--history-print WHAT, -P WHAT

The same as --print, -p but applies only to intermediary requests/responses (such as redirects) when their inclusion is enabled with --all. If this options is not specified, then they are formatted the same way as the final response.

--stream, -S

Always stream the output by line, i.e., behave like `tail -f'.

Without --stream and with --pretty (either set or implied), HTTPie fetches the whole response before it outputs the processed data.

Set this option when you want to continuously display a prettified long-lived response, such as one from the Twitter streaming API.

It is useful also without --pretty: It ensures that the output is flushed more often and in smaller chunks.

--output FILE, -o FILE

Save output to FILE instead of stdout. If --download is also set, then only the response body is saved to FILE. Other parts of the HTTP exchange are printed to stderr.

--download, -d

Do not print the response body to stdout. Rather, download it and store it in a file. The filename is guessed unless specified with --output [filename]. This action is similar to the default behaviour of wget.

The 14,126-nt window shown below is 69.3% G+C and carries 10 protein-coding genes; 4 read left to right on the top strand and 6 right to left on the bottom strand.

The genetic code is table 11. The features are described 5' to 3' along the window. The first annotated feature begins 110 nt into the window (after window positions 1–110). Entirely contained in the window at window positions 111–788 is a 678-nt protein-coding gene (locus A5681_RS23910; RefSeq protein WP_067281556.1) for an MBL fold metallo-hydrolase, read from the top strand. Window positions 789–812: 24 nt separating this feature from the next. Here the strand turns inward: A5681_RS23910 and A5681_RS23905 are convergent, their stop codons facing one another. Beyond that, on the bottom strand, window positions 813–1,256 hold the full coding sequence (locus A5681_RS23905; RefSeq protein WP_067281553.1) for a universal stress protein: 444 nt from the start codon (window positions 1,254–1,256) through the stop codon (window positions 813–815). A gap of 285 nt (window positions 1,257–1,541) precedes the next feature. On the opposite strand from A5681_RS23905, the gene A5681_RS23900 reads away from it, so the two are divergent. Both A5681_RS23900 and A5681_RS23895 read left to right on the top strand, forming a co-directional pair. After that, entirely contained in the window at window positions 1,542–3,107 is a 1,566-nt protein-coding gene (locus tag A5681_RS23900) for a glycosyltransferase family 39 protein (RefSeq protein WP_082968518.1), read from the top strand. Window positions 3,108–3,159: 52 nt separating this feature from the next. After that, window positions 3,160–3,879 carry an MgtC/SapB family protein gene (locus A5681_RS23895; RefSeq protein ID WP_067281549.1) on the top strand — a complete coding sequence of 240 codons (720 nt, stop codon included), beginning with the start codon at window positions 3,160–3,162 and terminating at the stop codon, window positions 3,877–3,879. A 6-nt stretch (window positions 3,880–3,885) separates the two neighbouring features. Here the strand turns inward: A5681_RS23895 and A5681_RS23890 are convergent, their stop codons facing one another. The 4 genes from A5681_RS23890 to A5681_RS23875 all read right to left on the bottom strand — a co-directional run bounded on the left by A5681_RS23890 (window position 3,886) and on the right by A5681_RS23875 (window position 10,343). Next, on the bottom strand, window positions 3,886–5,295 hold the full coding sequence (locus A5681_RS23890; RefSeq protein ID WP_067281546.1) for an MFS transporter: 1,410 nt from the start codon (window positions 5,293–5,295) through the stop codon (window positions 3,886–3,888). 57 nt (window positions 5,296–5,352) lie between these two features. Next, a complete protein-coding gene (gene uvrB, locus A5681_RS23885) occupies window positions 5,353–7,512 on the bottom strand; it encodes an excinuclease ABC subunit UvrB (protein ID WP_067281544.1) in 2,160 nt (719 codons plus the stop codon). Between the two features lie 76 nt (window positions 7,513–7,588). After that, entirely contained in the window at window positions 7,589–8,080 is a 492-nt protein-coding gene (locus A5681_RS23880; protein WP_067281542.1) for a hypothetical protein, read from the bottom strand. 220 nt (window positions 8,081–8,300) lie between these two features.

--continue, -c

Resume an interrupted download. Note that the --output option needs to be specified as well.



Create, or reuse and update a session. Within a session, custom headers, auth credential, as well as any cookies sent by the server persist between requests.

Session files are stored in:


--session-read-only SESSION_NAME_OR_PATH

Create or read a session without updating it form the request/response exchange.


--auth USER[:PASS], -a USER[:PASS]

If only the username is provided (-a username), HTTPie will prompt for the password.

--auth-type {basic,digest}, -A {basic,digest}

The authentication mechanism to be used. Defaults to "basic".

"basic": Basic HTTP auth "digest": Digest HTTP auth



String mapping protocol to the URL of the proxy (e.g. http: You can specify multiple proxies with different protocols.

--follow, -F

Follow 30x Location redirects.

--max-redirects MAX_REDIRECTS

By default, requests have a limit of 30 redirects (works with --follow).

--timeout SECONDS

The connection timeout of the request in seconds. The default value is 30 seconds.